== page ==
Open Letter to President Trump

Stop pussyfooting around and release your tax returns already.

Image Credit: N.Y. Times

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Visualizing the syllabus

Why are most college syllabi such drab and dreary affairs? By contrast, Chia-Hua Lin, a PhD student in philosophy at the University of South Carolina, has created a beautiful visual syllabus (see below) for her applied ethics course on “Genetic Engineering and Future Society.” Hat tip: Justin Weinberg, via dailynous.com.

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Class No. 2 (Sources of Law)

In our first business law class this semester (BUL3130), we introduced our students to the movie “The Social Network” (see preview below) and to the real-life protoganists in our semester-long case study on the origins and growth of Facebook: hacker Mark Zuckerberg and his best friend Eduardo Saverin, their business and social rivals the Winklevoss twins, entrepreneur Sean Parker, and angel investor Peter Thiel. In class #2, we will examine whether Zuckerberg broke any laws or breached any legal duties when he built a website known as Facemash.

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Featured Syllabus: Calling Bullshit in the Age of Big Data

This course is being taught by professors Carl T. Bergstrom and Jevin West. Here is a link to their syllabus, which itself has links to all the assigned readings. (Props to Jason Kottke for the pointer.)

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What are the most important unsolved problems in law?

Hola! This intriguing post by our blogging colleague and philosophical friend Tyler Cowen (asking about unsolved problems in economics) got us thinking about unsolved problems in the domain of law. But does it make any sense to talk about soluble problems in law, or are disputes about legal norms ultimately normative and thus intractable, like the perennial questions in political philosophy or in aesthetics?

Update (1/18): Economist Arnold King responds to Prof Cowen’s query–and indirectly to our question above as well–this way (emphasis added): “I do not think that problems get ‘solved’ in economics the way that they do in physics. We come up with interpretive frameworks, the way that historians do. Some of our frameworks, like supply and demand in microeconomics, seem pretty robust. Others are flimsier and faddish.”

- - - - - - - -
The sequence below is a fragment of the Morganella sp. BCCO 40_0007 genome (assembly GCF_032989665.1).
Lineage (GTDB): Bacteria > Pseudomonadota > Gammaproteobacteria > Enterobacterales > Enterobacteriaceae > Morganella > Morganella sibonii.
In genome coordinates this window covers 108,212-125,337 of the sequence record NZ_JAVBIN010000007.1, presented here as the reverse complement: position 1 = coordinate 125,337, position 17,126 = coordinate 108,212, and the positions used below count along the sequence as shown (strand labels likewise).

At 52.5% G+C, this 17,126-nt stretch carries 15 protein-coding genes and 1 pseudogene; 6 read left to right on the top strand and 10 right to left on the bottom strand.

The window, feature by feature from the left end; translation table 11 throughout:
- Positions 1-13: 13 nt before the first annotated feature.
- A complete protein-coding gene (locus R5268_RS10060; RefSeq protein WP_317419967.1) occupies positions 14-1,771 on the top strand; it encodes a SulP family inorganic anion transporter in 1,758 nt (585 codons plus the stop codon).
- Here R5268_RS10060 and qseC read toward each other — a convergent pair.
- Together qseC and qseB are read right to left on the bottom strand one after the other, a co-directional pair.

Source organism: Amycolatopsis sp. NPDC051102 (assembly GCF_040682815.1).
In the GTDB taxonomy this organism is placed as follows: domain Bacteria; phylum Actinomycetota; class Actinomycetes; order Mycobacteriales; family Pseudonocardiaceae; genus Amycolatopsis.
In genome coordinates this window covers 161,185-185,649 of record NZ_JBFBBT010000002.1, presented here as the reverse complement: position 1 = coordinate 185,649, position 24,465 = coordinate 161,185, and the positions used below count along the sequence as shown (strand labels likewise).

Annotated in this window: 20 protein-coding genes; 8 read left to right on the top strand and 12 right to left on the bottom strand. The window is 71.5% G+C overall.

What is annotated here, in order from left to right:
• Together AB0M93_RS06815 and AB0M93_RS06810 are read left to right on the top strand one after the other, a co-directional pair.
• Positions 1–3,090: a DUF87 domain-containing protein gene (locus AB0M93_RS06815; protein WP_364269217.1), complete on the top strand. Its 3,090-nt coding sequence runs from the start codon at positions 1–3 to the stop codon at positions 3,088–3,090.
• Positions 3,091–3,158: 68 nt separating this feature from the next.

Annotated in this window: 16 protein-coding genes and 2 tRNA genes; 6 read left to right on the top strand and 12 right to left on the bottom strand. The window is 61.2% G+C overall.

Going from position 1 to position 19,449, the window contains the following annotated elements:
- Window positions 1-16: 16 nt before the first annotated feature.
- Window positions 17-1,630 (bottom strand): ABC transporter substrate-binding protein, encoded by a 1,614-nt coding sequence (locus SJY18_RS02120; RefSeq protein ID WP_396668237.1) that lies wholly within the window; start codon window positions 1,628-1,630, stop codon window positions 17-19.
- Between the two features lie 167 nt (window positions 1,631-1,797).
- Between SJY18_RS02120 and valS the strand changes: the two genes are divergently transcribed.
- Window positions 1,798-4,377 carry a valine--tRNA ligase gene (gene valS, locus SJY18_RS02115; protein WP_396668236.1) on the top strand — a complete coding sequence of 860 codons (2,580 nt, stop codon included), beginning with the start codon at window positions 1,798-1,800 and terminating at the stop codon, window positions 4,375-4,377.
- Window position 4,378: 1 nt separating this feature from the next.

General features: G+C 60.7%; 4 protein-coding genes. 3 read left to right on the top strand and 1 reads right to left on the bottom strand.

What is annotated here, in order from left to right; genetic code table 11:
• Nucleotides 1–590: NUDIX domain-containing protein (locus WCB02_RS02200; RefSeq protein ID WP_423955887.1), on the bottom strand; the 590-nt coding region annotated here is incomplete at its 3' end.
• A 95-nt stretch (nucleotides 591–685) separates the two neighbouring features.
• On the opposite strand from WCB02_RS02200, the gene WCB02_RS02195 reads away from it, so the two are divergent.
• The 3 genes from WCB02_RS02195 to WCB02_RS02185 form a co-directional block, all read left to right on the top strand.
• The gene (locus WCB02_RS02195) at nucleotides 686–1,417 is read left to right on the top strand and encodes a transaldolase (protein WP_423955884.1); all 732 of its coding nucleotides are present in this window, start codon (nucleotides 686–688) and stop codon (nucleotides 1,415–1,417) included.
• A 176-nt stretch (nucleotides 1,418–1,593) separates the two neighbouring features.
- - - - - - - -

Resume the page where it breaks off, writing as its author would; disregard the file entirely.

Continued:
!Feliz cumpleaños, mama’!

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Zuckerberg for President?

Happy MLK Day! Check out this well-reasoned conjecture by Nick Bilton explaining the origins and logic of Facebook inventor and CEO Mark Zuckerberg’s worldly ambitions. Here is just one excerpt from Mr Bilton’s intriguing essay: “Facebook would not be Zuckerberg’s only contribution to society. ‘He has much bigger plans’ ….”

Update (1/21): Further evidence that Zuckerberg intends to run for higher office can be found in this fascinating report by Sarah Frier: “… it’s fair to wonder whether Zuckerberg wants to run for public office. He isn’t saying, but his online mix of serious business and dad jokes can’t help but feel a little political. For a point of comparison, check out Barack Obama’s social media accounts sometime.”

Photo credit: Jeff Chiu, Associated Press

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Christmas break reading

This is what we were reading over the holidays:

1. Ernest Hemingway, A moveable feast.

We returned to Hemingway’s Paris memoir. (Overall, this was our third reading of Hemingway’s vignettes of his early years in Paris.) Two details struck us this time around: Hemingway’s risky decision to stop working as a journalist in order to devote himself to his real work, and how little writing he actually did in Paris, for he wrote and rewrote most of his first novel in Austria.

2. Roy Sorenson, Thought experiments.

A book-length response to Thomas Kuhn’s essay “A function for thought experiments.”

3. Daniel & Richard Susskind, Transforming the professions.

This father and son team explain how advanced machines like IBM Watson will soon eliminate lawyers, doctors, and accountants (and other professions too), and why this is a good thing!

4. William Pounstone, Labyrinths of reason.

We stumbled upon a copy of this book at a used bookstore in the Mission District in San Francisco (Poundstone is one of our favorite writers), and this particular book of his could be read together with Sorenson’s, as it covers many of the same thought experiments. (It turns out that many thought experiments are about paradoxes.)

5. James A. Harris, Hume: an intellectual autobiography.

We have been wanting to read this tome since Tyler Cowen recommended it to us last year, but we waited in vain for the paperback edition to be released. We just ordered a used edition and started reading it, so we will provide regular updates in future posts.

Cat not included.

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